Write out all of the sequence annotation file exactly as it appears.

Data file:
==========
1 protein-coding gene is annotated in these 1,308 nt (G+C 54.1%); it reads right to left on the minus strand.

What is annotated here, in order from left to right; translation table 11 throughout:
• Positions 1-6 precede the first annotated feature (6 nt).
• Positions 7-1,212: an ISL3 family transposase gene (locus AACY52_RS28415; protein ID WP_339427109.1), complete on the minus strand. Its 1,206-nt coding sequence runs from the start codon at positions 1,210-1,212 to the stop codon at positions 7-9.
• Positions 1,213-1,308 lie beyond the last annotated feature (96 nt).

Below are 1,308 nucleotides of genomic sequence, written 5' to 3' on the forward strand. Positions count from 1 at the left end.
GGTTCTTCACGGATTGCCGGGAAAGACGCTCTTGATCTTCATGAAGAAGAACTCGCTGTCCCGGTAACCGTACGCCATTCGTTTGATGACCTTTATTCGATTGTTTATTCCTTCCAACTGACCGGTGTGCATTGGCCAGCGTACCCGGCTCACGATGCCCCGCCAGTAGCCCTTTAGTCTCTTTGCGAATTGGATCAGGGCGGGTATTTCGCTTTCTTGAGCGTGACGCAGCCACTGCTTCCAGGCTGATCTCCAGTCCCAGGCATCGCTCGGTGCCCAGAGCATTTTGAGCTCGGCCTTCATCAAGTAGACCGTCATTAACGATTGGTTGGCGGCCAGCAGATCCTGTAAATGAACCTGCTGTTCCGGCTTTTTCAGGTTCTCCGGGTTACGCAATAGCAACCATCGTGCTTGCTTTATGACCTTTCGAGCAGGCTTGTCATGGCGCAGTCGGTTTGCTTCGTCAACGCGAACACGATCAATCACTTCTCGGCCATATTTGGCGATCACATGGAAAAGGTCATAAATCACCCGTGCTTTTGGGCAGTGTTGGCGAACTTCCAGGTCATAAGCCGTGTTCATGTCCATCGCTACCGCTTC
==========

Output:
1 protein-coding gene is annotated in these 1,308 nt (G+C 54.1%); it reads right to left on the minus strand.

What is annotated here, in order from left to right; translation table 11 throughout:
• Positions 1-6 precede the first annotated feature (6 nt).
• Positions 7-1,212: an ISL3 family transposase gene (locus AACY52_RS28415; protein ID WP_339427109.1), complete on the minus strand. Its 1,206-nt coding sequence runs from the start codon at positions 1,210-1,212 to the stop codon at positions 7-9.
• Positions 1,213-1,308 lie beyond the last annotated feature (96 nt).

Below are 1,308 nucleotides of genomic sequence, written 5' to 3' on the forward strand. Positions count from 1 at the left end.
GGTTCTTCACGGATTGCCGGGAAAGACGCTCTTGATCTTCATGAAGAAGAACTCGCTGTCCCGGTAACCGTACGCCATTCGTTTGATGACCTTTATTCGATTGTTTATTCCTTCCAACTGACCGGTGTGCATTGGCCAGCGTACCCGGCTCACGATGCCCCGCCAGTAGCCCTTTAGTCTCTTTGCGAATTGGATCAGGGCGGGTATTTCGCTTTCTTGAGCGTGACGCAGCCACTGCTTCCAGGCTGATCTCCAGTCCCAGGCATCGCTCGGTGCCCAGAGCATTTTGAGCTCGGCCTTCATCAAGTAGACCGTCATTAACGATTGGTTGGCGGCCAGCAGATCCTGTAAATGAACCTGCTGTTCCGGCTTTTTCAGGTTCTCCGGGTTACGCAATAGCAACCATCGTGCTTGCTTTATGACCTTTCGAGCAGGCTTGTCATGGCGCAGTCGGTTTGCTTCGTCAACGCGAACACGATCAATCACTTCTCGGCCATATTTGGCGATCACATGGAAAAGGTCATAAATCACCCGTGCTTTTGGGCAGTGTTGGCGAACTTCCAGGTCATAAGCCGTGTTCATGTCCATCGCTACCGCTTC